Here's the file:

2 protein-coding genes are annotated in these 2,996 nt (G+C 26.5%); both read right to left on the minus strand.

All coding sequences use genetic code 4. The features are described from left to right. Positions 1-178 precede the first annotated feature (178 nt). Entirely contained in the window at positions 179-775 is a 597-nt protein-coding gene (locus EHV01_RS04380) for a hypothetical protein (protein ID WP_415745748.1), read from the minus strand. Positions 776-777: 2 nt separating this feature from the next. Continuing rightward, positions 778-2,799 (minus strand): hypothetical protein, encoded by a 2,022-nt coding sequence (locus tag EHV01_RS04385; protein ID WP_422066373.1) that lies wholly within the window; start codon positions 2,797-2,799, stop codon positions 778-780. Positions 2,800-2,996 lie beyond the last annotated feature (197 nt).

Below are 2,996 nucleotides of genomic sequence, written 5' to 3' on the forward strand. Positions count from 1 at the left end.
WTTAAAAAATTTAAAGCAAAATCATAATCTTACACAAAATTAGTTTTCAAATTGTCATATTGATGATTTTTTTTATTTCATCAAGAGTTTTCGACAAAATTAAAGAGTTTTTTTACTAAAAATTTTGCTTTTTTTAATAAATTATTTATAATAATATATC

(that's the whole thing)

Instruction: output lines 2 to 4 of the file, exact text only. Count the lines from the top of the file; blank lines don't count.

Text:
All coding sequences use genetic code 4. The features are described from left to right. Positions 1-178 precede the first annotated feature (178 nt). Entirely contained in the window at positions 179-775 is a 597-nt protein-coding gene (locus EHV01_RS04380) for a hypothetical protein (protein ID WP_415745748.1), read from the minus strand. Positions 776-777: 2 nt separating this feature from the next. Continuing rightward, positions 778-2,799 (minus strand): hypothetical protein, encoded by a 2,022-nt coding sequence (locus tag EHV01_RS04385; protein ID WP_422066373.1) that lies wholly within the window; start codon positions 2,797-2,799, stop codon positions 778-780. Positions 2,800-2,996 lie beyond the last annotated feature (197 nt).

Below are 2,996 nucleotides of genomic sequence, written 5' to 3' on the forward strand. Positions count from 1 at the left end.
WTTAAAAAATTTAAAGCAAAATCATAATCTTACACAAAATTAGTTTTCAAATTGTCATATTGATGATTTTTTTTATTTCATCAAGAGTTTTCGACAAAATTAAAGAGTTTTTTTACTAAAAATTTTGCTTTTTTTAATAAATTATTTATAATAATATATC